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Learning About Atypical Hyperplasia of the Breast

Side view of breast, with close-up of ducts and lobes

What is it?

Atypical hyperplasia of the breast is an overgrowth of certain cells in the breast. These cells line the ducts and lobes of the breast. They aren't shaped like normal cells.

It isn't cancer. But having it may increase the risk of getting breast cancer.

There are two types. They are atypical ductal hyperplasia (ADH) and atypical lobular hyperplasia (ALH).

What causes it?

The exact cause isn't known. Age, past health, and family health history play a part.

What are the symptoms?

Usually there are no symptoms of atypical hyperplasia. The changes in breast tissue are too small to be felt.

How is it diagnosed?

It's diagnosed with a biopsy of breast tissue. This is done after a mammogram finds changes in breast tissue that don't look normal.

A breast biopsy is a test to look at a small sample of tissue that has been removed from the breast. The sample is looked at under a microscope. If you have atypical hyperplasia, the doctor can see the abnormal cells in the sample tissue.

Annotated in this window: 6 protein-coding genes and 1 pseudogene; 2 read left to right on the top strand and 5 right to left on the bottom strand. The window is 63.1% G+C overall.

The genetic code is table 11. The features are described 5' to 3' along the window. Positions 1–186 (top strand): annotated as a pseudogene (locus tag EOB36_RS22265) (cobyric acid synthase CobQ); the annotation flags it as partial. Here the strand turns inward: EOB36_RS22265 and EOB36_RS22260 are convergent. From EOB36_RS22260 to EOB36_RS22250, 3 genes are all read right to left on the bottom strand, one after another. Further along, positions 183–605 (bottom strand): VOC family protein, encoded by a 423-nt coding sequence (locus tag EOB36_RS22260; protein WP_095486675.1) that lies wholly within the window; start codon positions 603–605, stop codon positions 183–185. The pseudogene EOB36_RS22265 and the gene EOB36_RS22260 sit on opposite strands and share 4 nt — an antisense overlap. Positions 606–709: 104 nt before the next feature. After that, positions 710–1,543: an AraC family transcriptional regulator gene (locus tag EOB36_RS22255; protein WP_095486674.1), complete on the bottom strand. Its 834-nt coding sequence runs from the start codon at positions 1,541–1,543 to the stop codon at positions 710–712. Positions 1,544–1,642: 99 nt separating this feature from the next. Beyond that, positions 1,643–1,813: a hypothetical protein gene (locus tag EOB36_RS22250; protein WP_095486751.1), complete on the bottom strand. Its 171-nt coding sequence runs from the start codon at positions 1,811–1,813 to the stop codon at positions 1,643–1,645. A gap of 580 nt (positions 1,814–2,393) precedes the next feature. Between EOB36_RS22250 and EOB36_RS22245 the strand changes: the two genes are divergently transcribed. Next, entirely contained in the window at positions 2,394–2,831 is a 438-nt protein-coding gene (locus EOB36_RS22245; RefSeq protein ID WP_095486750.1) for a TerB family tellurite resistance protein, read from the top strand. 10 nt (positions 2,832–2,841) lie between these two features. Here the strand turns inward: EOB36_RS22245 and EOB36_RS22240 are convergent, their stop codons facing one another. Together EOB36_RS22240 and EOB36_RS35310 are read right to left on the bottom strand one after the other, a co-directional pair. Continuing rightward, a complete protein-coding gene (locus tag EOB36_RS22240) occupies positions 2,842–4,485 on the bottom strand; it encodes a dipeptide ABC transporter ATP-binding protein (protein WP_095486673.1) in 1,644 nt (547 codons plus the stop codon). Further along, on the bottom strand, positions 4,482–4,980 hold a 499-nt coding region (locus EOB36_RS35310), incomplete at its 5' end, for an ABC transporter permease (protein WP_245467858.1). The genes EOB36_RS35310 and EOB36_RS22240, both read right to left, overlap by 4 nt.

To take the sample, your doctor may use a needle or probe. Your doctor may need to make a small cut in the skin to remove all or part of the area found on the mammogram.

How is it treated?

Atypical hyperplasia may be treated by removing the abnormal cells. This often depends on which type of the disease you have. In some cases, the cells were all removed during the breast biopsy. But the doctor may need to make a small cut in the skin to take out more cells.

You will work with your doctor to manage your risk of breast cancer. The doctor will ask about your family history of cancer. You may have a breast exam every 6 months and a mammogram once a year. Your doctor may suggest that you have an MRI scan of the breast.

Your doctor may prescribe medicines to help prevent breast cancer. These may include tamoxifen. If you are past menopause, the medicines may also include raloxifene or exemestane.

Your doctor is likely to recommend that you do not take medicines with estrogen in them. These include birth control pills and hormone replacement therapy. They increase the risk of breast cancer.

Follow-up care is a key part of your treatment and safety. Be sure to make and go to all appointments, and call your doctor or nurse advice line (811 in most provinces and territories) if you are having problems. It's also a good idea to know your test results and keep a list of the medicines you take.

Where can you learn more?

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